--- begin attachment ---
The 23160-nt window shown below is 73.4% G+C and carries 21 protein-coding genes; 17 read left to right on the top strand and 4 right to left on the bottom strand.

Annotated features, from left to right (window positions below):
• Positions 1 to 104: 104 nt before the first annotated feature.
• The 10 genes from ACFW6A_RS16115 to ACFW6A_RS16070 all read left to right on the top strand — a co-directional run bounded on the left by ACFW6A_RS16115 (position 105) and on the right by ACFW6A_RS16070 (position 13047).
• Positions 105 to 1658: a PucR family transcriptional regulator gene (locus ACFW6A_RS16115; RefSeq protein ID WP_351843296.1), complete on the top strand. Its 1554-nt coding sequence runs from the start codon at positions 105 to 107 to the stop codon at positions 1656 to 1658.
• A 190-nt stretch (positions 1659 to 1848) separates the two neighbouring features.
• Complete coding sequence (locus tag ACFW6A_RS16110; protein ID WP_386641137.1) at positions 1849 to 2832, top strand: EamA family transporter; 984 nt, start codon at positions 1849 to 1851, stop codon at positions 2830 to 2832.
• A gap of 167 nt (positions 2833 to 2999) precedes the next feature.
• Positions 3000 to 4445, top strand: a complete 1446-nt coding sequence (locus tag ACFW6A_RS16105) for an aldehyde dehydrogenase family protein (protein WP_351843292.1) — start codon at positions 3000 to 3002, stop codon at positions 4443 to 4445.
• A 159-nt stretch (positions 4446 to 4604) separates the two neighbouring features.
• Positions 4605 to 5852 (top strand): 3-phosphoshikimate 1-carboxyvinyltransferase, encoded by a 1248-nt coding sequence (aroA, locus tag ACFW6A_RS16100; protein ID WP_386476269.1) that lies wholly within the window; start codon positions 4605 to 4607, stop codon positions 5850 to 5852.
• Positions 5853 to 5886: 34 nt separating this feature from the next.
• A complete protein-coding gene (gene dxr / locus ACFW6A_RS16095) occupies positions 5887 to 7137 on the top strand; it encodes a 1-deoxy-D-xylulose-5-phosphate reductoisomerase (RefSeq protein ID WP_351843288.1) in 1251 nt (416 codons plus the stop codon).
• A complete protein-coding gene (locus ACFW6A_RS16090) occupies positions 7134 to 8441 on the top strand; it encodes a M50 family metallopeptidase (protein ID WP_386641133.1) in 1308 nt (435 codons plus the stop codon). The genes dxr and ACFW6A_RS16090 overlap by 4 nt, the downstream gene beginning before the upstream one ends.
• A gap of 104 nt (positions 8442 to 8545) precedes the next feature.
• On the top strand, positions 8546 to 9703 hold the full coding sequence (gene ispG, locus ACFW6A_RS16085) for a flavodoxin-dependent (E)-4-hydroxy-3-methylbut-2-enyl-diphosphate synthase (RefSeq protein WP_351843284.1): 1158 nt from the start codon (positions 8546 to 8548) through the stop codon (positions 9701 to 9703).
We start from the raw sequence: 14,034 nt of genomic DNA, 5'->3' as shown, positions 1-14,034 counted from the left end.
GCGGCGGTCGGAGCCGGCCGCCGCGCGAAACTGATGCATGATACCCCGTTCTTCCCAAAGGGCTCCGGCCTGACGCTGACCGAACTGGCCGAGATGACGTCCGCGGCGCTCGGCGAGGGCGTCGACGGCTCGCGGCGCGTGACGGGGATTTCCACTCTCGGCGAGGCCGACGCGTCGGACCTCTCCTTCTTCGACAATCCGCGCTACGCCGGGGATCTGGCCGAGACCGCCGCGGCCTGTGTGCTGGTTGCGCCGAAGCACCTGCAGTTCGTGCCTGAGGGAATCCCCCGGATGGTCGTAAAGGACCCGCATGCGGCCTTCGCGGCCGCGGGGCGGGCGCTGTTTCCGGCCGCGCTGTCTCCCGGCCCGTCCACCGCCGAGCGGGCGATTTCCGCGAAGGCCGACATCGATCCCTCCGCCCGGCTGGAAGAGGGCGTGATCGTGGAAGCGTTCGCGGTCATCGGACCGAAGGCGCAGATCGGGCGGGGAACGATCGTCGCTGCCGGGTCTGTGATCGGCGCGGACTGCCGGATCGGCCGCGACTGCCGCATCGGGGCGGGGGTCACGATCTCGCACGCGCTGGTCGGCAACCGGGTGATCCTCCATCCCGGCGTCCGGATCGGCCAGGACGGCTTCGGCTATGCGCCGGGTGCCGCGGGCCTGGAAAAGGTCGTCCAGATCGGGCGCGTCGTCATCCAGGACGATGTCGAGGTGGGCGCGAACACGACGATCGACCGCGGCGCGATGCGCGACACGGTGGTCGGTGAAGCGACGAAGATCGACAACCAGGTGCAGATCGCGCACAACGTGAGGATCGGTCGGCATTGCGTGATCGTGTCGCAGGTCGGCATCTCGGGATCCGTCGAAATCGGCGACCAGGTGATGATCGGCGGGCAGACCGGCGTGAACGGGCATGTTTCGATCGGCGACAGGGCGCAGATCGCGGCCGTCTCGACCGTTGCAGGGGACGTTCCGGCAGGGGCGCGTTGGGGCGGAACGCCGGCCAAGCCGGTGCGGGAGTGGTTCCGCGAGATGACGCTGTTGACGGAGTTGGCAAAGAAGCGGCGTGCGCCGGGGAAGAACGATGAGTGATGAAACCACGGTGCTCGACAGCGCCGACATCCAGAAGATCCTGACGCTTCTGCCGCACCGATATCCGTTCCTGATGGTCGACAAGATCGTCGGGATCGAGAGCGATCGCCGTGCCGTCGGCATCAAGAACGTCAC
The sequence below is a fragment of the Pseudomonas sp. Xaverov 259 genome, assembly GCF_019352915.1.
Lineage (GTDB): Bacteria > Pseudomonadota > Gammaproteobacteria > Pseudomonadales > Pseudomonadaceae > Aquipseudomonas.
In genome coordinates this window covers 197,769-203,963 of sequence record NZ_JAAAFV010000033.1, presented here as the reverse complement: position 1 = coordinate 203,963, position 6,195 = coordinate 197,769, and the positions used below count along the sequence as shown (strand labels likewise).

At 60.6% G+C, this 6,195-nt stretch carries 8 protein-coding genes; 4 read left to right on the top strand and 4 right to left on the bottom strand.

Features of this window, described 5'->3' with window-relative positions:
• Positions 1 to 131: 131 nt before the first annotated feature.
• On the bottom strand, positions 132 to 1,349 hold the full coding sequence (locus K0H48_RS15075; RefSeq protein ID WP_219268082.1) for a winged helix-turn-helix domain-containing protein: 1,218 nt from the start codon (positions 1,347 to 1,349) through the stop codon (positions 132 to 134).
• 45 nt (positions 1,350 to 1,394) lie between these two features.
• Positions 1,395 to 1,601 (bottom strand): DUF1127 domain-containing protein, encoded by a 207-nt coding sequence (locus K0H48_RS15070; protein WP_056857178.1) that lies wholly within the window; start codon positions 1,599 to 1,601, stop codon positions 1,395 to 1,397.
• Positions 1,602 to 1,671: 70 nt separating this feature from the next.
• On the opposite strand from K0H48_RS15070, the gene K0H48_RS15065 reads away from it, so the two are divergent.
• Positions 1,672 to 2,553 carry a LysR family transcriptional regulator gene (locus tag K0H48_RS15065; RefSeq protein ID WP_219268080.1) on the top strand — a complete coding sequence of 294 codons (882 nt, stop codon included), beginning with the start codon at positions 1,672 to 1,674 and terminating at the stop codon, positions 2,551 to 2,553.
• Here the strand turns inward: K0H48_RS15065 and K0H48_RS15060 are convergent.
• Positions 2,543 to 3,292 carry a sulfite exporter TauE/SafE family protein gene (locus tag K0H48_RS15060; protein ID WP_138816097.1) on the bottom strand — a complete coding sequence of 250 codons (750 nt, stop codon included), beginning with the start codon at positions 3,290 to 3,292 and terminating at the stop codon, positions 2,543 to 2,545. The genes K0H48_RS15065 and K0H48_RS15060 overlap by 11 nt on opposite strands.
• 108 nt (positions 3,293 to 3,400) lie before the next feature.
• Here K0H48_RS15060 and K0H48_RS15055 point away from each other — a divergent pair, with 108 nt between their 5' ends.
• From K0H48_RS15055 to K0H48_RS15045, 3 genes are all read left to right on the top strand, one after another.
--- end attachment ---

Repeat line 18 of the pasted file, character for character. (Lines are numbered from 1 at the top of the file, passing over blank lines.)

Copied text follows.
GCGGCGGTCGGAGCCGGCCGCCGCGCGAAACTGATGCATGATACCCCGTTCTTCCCAAAGGGCTCCGGCCTGACGCTGACCGAACTGGCCGAGATGACGTCCGCGGCGCTCGGCGAGGGCGTCGACGGCTCGCGGCGCGTGACGGGGATTTCCACTCTCGGCGAGGCCGACGCGTCGGACCTCTCCTTCTTCGACAATCCGCGCTACGCCGGGGATCTGGCCGAGACCGCCGCGGCCTGTGTGCTGGTTGCGCCGAAGCACCTGCAGTTCGTGCCTGAGGGAATCCCCCGGATGGTCGTAAAGGACCCGCATGCGGCCTTCGCGGCCGCGGGGCGGGCGCTGTTTCCGGCCGCGCTGTCTCCCGGCCCGTCCACCGCCGAGCGGGCGATTTCCGCGAAGGCCGACATCGATCCCTCCGCCCGGCTGGAAGAGGGCGTGATCGTGGAAGCGTTCGCGGTCATCGGACCGAAGGCGCAGATCGGGCGGGGAACGATCGTCGCTGCCGGGTCTGTGATCGGCGCGGACTGCCGGATCGGCCGCGACTGCCGCATCGGGGCGGGGGTCACGATCTCGCACGCGCTGGTCGGCAACCGGGTGATCCTCCATCCCGGCGTCCGGATCGGCCAGGACGGCTTCGGCTATGCGCCGGGTGCCGCGGGCCTGGAAAAGGTCGTCCAGATCGGGCGCGTCGTCATCCAGGACGATGTCGAGGTGGGCGCGAACACGACGATCGACCGCGGCGCGATGCGCGACACGGTGGTCGGTGAAGCGACGAAGATCGACAACCAGGTGCAGATCGCGCACAACGTGAGGATCGGTCGGCATTGCGTGATCGTGTCGCAGGTCGGCATCTCGGGATCCGTCGAAATCGGCGACCAGGTGATGATCGGCGGGCAGACCGGCGTGAACGGGCATGTTTCGATCGGCGACAGGGCGCAGATCGCGGCCGTCTCGACCGTTGCAGGGGACGTTCCGGCAGGGGCGCGTTGGGGCGGAACGCCGGCCAAGCCGGTGCGGGAGTGGTTCCGCGAGATGACGCTGTTGACGGAGTTGGCAAAGAAGCGGCGTGCGCCGGGGAAGAACGATGAGTGATGAAACCACGGTGCTCGACAGCGCCGACATCCAGAAGATCCTGACGCTTCTGCCGCACCGATATCCGTTCCTGATGGTCGACAAGATCGTCGGGATCGAGAGCGATCGCCGTGCCGTCGGCATCAAGAACGTCAC